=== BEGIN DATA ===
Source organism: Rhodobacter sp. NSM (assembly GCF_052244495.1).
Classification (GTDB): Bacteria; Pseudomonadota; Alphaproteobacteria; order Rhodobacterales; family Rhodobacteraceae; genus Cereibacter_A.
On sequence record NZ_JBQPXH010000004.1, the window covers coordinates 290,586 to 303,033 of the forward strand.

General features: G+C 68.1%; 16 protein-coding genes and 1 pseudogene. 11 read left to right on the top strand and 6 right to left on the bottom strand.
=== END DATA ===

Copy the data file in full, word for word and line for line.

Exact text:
Source organism: Rhodobacter sp. NSM (assembly GCF_052244495.1).
Classification (GTDB): Bacteria; Pseudomonadota; Alphaproteobacteria; order Rhodobacterales; family Rhodobacteraceae; genus Cereibacter_A.
On sequence record NZ_JBQPXH010000004.1, the window covers coordinates 290,586 to 303,033 of the forward strand.

General features: G+C 68.1%; 16 protein-coding genes and 1 pseudogene. 11 read left to right on the top strand and 6 right to left on the bottom strand.